The attention on the African continent has recently been drawn to the potential of its tech platforms that are driving innovation, entrepreneurship, and job creation. Startups such as Jumia, Andela, VConnect, MeQasa, and LifeQ are becoming familiar to technophiles around the world and achieving forefront exposition in the most renown conferences (e.g. VivaTech). However, among this “tech craze” and its increasingly complex answers to the continent’s problems, simple solutions remind us that impact does not necessarily need to be associated with technological sophistication.

That is the case of Unstructured Supplementary Service Data (USSD), sometimes referred to as “Quick Codes” or “Feature codes”, an African-specific technology that remains largely unknown in OECD countries.

*606#: a familiar format for feature phone users

USSD is a real-time connection between a mobile network operator’s computer and a user’s mobile phone, allowing a two-way emission and reception of data on a mobile phone. Thus, internet connection is not necessary and USSD can be used on either a smart or a feature phone. This technology differs from text messages in that data is not stocked on the mobile phone – it is only accessible while the USSD session is open. Concretely, users usually type a short number such as *606# and menu through which they can navigate by using their phone’s keys appears.

USSD has numerous, diverse usages, from WAP internet browsing, prepaid callback services and menu-based information to mobile money. A simple, yet popular form of USSD services in developed countries is when customers type the mobile network’s number to query the available balance of their prepaid phone.

More innovatively, mobile network operators across Africa and beyond quickly realized the potential of this technology with the advent of mobile money in 2007. As a result, USSD is the most popular available communications technology to deliver mobile financial services to the Bottom of the Pyramid (BoP). It is used by large scale companies such as Tigo, M-Pesa in Kenya, EcoCash in Zimbabwe, but also bKash in Bangladesh, Wing in Cambodia, and EasyPaisa in Pakistan. The Kenyan startup LittleCab now also allows to order a taxi through USSD and Orange has developed a personalized store in Egypt, RDC, Mali, Cameroon and Senegal.

USSD services are operated by mobile network operators, but these can partner with businesses to offer their technology and provide access for their service in exchange for a transaction fee.

A key lever for economic development

Despite the rapid spread of smartphones among low-income populations – 40% of mobile sales in Africa[1], the price of devices and data remain high compared to that of feature phones. USSD is compatible with 99% of telephones[2]. It is a cost-effective, and low data-consuming way to access similar services to those offered by the internet on a smartphone.

As a result, it is the privileged communication channel for the development of services in the continent, which are indispensable for its economic growth. The impact of mobile money has long been identified, as more mobile money bank accounts have been opened in a few years than bank accounts in decades[3]. This has allowed for the financial inclusion of populations that were left aside by credit, transactions, and loans, restricting their capacity to create businesses, increase their productivity, and meet better standards of living. USSD, therefore, appears as a crucial driver for the development of several services, dynamizing the economy and fostering innovation.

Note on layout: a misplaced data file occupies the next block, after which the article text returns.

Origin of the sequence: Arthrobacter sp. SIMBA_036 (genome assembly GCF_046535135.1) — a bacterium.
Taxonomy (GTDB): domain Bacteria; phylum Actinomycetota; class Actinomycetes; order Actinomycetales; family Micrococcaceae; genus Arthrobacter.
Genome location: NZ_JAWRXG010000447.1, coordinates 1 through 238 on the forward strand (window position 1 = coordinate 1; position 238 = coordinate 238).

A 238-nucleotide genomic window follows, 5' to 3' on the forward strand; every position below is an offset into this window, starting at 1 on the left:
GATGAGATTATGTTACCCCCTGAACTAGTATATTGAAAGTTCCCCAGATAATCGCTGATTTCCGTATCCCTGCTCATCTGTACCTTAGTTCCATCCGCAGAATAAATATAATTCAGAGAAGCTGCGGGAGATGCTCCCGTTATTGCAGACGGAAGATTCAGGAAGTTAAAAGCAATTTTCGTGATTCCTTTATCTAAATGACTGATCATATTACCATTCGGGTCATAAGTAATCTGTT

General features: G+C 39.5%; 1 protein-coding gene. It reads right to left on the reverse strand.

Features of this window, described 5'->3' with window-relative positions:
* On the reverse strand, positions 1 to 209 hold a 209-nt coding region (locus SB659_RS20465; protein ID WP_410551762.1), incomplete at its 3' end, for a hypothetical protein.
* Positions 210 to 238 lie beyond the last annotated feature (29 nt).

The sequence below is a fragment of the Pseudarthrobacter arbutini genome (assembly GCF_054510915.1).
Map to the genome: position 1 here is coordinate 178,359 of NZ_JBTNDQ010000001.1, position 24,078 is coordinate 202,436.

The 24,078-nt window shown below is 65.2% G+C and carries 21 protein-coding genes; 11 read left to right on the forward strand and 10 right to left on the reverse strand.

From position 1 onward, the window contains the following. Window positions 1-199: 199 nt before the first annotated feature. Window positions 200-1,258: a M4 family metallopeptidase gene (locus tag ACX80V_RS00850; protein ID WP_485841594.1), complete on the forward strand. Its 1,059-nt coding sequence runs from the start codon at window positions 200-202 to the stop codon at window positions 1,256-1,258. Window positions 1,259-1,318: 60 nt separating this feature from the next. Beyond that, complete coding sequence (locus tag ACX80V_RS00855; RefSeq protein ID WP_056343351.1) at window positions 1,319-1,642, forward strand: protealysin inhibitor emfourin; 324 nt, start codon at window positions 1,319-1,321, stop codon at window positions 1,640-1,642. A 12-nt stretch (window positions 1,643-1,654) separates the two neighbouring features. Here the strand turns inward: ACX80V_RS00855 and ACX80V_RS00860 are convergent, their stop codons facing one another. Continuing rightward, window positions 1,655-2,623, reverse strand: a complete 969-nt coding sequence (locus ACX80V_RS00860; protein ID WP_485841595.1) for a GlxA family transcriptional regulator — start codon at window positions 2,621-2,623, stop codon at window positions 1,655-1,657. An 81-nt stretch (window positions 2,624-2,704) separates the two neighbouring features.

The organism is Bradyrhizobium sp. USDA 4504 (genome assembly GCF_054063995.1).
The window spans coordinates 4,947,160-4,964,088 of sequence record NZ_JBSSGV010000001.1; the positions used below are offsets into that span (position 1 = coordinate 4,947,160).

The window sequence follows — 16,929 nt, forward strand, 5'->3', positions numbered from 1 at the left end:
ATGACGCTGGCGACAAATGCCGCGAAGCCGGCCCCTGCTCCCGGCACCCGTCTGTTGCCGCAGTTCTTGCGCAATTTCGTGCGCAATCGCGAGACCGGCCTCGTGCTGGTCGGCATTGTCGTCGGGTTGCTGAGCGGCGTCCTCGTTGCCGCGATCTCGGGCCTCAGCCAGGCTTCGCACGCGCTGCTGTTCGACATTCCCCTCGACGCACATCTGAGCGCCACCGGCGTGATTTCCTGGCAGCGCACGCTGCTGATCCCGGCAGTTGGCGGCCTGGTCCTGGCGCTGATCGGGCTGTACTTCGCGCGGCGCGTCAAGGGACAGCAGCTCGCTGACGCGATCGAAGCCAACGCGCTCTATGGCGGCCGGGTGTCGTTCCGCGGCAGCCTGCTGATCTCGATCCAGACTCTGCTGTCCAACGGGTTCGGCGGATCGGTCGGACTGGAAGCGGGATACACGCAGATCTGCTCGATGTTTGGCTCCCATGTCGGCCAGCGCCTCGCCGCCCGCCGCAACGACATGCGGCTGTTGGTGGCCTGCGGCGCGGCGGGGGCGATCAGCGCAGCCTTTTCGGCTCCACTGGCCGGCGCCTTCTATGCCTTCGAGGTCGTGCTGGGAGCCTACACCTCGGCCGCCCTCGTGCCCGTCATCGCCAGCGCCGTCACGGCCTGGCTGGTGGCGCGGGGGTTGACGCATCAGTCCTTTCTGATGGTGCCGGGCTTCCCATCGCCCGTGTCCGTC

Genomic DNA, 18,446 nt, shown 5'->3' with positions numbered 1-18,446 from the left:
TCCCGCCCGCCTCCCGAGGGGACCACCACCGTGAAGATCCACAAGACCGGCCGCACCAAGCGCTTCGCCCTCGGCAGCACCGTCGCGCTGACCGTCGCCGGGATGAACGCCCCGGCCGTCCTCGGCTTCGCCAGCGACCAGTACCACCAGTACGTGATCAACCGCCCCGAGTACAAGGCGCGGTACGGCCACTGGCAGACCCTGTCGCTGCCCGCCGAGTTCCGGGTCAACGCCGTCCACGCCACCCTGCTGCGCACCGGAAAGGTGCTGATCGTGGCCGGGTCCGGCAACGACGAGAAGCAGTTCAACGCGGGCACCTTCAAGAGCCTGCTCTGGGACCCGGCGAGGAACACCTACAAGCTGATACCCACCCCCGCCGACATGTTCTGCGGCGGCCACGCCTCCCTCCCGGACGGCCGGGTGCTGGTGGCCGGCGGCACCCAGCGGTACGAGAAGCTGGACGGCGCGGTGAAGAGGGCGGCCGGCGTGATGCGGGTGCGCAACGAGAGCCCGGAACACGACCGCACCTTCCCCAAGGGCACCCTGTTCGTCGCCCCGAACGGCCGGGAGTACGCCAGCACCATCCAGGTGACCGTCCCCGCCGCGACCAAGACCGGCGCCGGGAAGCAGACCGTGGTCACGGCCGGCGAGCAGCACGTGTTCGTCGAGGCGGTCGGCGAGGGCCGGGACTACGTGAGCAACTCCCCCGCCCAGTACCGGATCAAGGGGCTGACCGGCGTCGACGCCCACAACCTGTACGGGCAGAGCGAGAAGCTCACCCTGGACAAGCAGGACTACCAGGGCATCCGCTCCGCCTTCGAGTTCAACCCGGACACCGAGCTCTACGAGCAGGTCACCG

Significant obstacles to unleash the potential of USSD remain

Several challenges remain for USSD to reach the potential it can have on African economies.

  • Low confidence: USSD is not as secure as other communications channels, and USSD connections tend to be interrupted when the service is used for too long. Confidence in the service could be boosted by developing more secure and quality connections.
  • Barriers to entry: Access to this technology remains restricted to a few enterprises, due to concentrated power in operators, which charge expensive fees
  • Laborious negotiations: Businesses need to negotiate with every operator the price for the usage of its USSD technology. To deal with this issue, USSD operators gather into gateways such as BLickatell and txtNation to negotiate the price with network companies and offer USSD access to other businesses. This eases firms’ entrance on the market and increases the revenue of the whole value chain.
  • Limited expansion in francophone Africa: If the Anglo-Saxon countries have seen gateways and USSD usage expanding, francophone Africa remains by-sided by these innovations, notably due to the lack of regulatory modifications of telecommunications by national authorities.

USSD demonstrates that a simple technology, adapted to the reality of the BoP’s digital usage, has the undeniable advantage to be able to be used by anyone. It provides fundamental services and new communication channels for businesses, which are the basis for unleashing the continent’s entrepreneurial and economic potential. Nevertheless, regulatory authorities and operators still have a long way to go to scale the success of this communications technology across Africa and other emerging markets.

[1] Jeune Afrique, hors série n°45, L’Afrique en 2017